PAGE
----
- Kids Nonfiction
- Unbeatable Betty: Betty Robinson, the First Female Olympic Track & Field Gold Medalist
Unbeatable Betty: Betty Robinson, the First Female Olympic Track & Field Gold Medalist
At only sixteen years old, Betty Robinson became the first female gold medalist in track and field in the 1928 Olympics and an overnight sensation. She was set for gold again and had her eyes on the 1932 Olympics.
Her plans changed forever when a horrible plane crash left her in a wheelchair, with one leg shorter than the other. But Betty didn't let that stop her. In less than five years, she relearned how to stand, to walk, and finally to run again and try to taste gold once more in the 1936 Olympics in Berlin.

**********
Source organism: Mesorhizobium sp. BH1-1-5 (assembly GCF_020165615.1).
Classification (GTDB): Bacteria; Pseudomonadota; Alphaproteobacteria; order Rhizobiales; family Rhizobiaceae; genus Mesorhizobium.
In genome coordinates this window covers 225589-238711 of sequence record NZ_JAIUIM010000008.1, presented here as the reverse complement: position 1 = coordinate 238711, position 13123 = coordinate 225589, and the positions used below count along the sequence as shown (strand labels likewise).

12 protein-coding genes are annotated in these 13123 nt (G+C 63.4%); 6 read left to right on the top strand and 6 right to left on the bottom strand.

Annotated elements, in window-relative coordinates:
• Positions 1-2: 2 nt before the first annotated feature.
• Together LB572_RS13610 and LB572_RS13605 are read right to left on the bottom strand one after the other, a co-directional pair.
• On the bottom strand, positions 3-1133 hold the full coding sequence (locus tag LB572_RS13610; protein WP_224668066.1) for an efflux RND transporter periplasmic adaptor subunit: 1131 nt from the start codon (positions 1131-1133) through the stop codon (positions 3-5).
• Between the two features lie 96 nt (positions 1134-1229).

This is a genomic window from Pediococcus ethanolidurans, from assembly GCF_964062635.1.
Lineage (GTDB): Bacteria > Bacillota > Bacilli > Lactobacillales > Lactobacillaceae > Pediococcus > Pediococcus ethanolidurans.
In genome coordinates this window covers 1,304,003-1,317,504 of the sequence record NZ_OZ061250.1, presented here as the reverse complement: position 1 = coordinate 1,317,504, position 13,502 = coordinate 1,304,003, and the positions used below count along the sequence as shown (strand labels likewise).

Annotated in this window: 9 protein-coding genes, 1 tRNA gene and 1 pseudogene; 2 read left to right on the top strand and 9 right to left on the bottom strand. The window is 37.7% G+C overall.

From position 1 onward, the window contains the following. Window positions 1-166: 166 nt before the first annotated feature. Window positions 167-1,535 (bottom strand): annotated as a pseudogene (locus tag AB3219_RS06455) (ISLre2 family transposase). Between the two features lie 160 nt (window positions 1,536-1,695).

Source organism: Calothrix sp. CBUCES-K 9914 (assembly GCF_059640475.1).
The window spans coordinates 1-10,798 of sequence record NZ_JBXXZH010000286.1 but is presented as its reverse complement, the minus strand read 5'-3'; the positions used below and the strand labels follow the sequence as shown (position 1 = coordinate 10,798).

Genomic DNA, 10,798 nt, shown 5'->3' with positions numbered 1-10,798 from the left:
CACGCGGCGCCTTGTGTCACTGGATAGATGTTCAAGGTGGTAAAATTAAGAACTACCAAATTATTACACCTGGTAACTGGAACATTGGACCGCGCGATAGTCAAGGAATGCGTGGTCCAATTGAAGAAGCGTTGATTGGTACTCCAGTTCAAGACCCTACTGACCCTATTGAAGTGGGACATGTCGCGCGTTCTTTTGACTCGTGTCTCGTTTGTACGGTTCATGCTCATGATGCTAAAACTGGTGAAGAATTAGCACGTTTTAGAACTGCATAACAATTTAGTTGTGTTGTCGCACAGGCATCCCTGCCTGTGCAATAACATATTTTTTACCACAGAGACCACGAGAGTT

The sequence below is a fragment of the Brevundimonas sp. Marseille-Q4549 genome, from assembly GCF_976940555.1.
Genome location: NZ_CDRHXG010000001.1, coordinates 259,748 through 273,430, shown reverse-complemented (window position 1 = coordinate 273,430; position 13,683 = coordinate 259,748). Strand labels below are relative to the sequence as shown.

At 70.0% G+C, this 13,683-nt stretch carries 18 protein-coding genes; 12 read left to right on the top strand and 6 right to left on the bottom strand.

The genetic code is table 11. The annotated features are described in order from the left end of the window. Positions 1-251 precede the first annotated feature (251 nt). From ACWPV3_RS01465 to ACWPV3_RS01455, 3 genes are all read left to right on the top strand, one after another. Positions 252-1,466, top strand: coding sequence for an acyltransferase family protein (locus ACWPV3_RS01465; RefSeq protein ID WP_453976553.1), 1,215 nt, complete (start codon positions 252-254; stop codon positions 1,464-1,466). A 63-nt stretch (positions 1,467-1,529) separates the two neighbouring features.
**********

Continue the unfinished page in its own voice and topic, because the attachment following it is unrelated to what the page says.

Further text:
Perfect for Women's History units, as well as for reports on lesser-known sports heroes, Unbeatable Betty includes an author’s note narrating Betty’s later life after her win, as well as a bibliography.
Robinson's story of overcoming adversity is one that just begs for a longer treatment, but for now, this picture book biography will have to do. Stone does a great job at recreating the styles and fashions of the time, although I would have liked to see more photographs. Some of these can be found at https://www.bettyrobinson.org/ The after note and sources help give a bigger picture of women track athletes for whom Robinson paved the way.
Use this book, along with Poletti and Yee's The Girl Who Ran: Bobbi Gibb, The First Woman to Run the Boston Marathon and Chaffee's Her Fearless Run (about Kathryn Switzer), to inspire the young runners in your life to sign up for a one miler or try a program like Girls on the Run.